Skip to Main Content

Finding media articles and academic literature for assessment 1

1. What you need to do

For assessment 1 you need to find the following information:

  • a relevant news/media article to use for your analysis, related to an organisational issue/workplace event or problem.
  • academic literature to help guide and support your analysis and recommendations.

This assignment help will guide you in finding both types of material.

​Please refer to your course site for the full assessment details.

2. Finding information - media articles

For your assignment you will need to find a relevant news/media article to use for your analysis.

The library subscribes to a number of databases which provide acess to Australian and international news media articles. You can search using the following database:

For more search options look at the News Media guide.

News media

How to search in Newsbank Newspapers
  1. Below is an example search on working from home
  2. Add your concept or search term into the search box
  3. Select Search.

  1. Newest articles are displayed as default.
  2. You can also refine your results by limiting the Source location > Australia

You can also browse news media articles by by using the 'Suggested Topics' on the hompage of Newsbank. To do this:

  • Select a suggested topic e.g. Business and economics.
  • Then select one of the sub-topics within this area e.g. Business types > Family-Owned Businesses
  • You can refine your results by applying filters such as date e.g. 2021-2022

3. Plan your search - academic literature

The first thing to do before finding your academic literature is to  plan your search. To do this: evaluate your question or topic and identify the key concepts and task words.

For example:

  • Question/task: Using examples found in current literature, describe how toxic leadership can affect motivation in the workplace.
  • Key concepts could include: Toxic leadership, motivation, workplace. 

To cover the range of terminology used in the literature, you must also identify any synonyms or alternative concepts for each concept.

For example:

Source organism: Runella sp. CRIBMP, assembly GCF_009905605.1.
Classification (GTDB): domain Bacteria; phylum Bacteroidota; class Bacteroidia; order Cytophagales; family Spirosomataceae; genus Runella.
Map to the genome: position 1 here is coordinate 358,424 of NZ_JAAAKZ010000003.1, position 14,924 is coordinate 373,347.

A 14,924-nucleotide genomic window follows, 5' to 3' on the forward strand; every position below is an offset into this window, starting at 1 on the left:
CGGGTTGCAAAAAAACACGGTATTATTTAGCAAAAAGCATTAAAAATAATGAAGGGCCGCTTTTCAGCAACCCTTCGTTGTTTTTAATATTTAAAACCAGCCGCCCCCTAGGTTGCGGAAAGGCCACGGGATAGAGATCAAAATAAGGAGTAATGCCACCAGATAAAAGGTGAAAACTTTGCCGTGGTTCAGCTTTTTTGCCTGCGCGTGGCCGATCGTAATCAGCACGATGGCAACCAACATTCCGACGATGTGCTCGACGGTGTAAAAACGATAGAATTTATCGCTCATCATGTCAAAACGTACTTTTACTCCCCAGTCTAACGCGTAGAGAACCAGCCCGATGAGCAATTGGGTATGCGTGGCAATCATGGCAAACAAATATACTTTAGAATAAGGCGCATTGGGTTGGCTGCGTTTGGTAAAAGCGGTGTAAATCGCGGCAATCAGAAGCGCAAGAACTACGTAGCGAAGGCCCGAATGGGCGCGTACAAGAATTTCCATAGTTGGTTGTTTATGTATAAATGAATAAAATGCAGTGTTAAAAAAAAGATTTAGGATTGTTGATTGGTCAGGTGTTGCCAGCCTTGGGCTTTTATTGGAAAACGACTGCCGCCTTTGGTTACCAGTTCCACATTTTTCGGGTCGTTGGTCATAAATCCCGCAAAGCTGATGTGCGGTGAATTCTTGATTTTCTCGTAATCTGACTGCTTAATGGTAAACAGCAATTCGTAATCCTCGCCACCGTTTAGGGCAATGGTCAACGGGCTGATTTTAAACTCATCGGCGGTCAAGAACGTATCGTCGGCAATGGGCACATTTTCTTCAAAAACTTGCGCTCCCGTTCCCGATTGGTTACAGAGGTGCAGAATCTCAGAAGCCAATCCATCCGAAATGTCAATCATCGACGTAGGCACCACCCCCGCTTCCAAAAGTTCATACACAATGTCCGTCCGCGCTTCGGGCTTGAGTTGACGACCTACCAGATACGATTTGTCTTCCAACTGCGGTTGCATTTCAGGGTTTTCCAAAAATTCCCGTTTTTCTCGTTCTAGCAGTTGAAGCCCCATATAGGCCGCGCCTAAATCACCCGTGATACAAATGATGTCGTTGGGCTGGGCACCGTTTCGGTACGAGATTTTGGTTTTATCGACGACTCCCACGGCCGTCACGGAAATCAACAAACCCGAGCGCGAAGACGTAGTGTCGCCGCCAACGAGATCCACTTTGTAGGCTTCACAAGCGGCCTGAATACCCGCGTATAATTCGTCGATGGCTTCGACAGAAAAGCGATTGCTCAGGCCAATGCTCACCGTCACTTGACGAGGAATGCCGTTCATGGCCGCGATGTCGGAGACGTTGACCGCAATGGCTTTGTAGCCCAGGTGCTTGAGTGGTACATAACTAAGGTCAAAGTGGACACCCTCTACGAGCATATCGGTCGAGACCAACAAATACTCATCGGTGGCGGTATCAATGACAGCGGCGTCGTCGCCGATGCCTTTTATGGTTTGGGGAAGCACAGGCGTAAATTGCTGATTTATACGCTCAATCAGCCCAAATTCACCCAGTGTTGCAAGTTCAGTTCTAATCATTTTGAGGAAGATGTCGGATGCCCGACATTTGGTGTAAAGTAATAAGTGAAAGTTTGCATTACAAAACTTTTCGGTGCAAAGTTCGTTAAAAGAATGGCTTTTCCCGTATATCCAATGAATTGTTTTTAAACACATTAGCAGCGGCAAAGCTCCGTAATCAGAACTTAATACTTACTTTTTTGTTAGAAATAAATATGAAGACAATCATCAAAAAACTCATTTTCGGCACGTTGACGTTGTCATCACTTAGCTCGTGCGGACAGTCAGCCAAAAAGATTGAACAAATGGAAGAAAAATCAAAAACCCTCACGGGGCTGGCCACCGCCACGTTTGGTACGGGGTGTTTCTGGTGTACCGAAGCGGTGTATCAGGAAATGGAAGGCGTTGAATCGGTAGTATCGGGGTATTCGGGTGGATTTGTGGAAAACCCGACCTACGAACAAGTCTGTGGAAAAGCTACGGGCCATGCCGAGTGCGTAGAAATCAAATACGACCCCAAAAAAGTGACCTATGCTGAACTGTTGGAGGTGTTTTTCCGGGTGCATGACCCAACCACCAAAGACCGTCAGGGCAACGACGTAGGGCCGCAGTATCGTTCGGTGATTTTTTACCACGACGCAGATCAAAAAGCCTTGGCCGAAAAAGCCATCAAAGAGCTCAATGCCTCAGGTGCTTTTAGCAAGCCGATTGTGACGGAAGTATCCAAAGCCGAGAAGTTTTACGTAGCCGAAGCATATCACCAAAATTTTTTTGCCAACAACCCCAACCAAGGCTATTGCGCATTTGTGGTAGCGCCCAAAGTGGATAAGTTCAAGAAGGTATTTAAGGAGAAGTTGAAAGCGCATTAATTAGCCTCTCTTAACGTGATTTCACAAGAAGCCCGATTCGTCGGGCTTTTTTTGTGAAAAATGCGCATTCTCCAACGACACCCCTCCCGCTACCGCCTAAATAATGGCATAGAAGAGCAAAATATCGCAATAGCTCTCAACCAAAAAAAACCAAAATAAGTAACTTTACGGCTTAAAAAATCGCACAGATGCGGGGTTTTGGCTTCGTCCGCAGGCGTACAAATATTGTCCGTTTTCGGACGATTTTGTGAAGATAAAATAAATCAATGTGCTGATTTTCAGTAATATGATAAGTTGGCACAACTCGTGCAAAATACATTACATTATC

Toxic leadership Motivation Workplace
Toxic boss Motive Worksite
Destructive leadership Incentive Company
Negative leadership Engagement Organisation 
  Hinder Office

To understand more about planning your search, watch or read:

5. Finding information - academic literature

The Library Collection can be a useful starting point in locating academic literature. The library catalogue locates information such as print and electronic books, journals, multimedia, and theses from numerous databases.

To do a search, try using

  • double quotes for phrases
  • truncation* to find the plural and other forms of a word
  • connect words and phrases using AND, OR and NOT

At the results list you can:

  • Limit to articles from Peer Reviewed publications 
  • Limit by Date eg 2016 to 2020
  • See the full text for many items by selecting the title, then look for the Online link
  • See Ask the Library for additional searching tips.

Business Source Ultimate provides information covering all areas of business including accounting and finance; banking; finance and insurance; construction; computer science; economics and more. Includes country economic reports as well as detailed company profiles.

This is an example of an Advanced Search using Business Source Ultimate.

You can limit your search by date range and to Scholarly (Peer Reviewed) Journals from the box on the left hand side of the results screen.

Google Scholar searches only within academic or scholarly sites, rather than over the whole internet like a regular Google Search. For more information on using Google Scholar, have a look at our Searching for your Literature Review Guide.

You can access Google Scholar from within library homepage. 

  1. Select Google Scholar from above the library catalogue search bar
  2. Enter your search terms, then select search

This will link you directly to articles that the Library has access to by clicking on the Fulltext at UniSA link.

6. Evaluate information

Is what you have located relevant and reliable? Are you uncertain whether to use the information you have found? Always critically evaluate what you find.

When evaluating information you can use the CRAAP test:

Currency How current does the information need to be? Do you need to use information published in the last five years or are older, seminal works fine to use?
Relevance Does the information found answer your question? Do you understand the content and is it at the right level for your purpose?
Authority What are the author's qualifications? Are they linked to a particular organisation such as a university, research institute or government department?
Accuracy Is evidence given for the research undertaken? Can you verify the information presented by using other sources? Is there a bibliography or references given?
Purpose Is it trying to communicate research, persuade you or sell you something? It is expressing an opinion, or is it balanced and objective?

7. More study help

Now you have your information, it is time to put everything together. The below resources will help you get started:

8. Feedback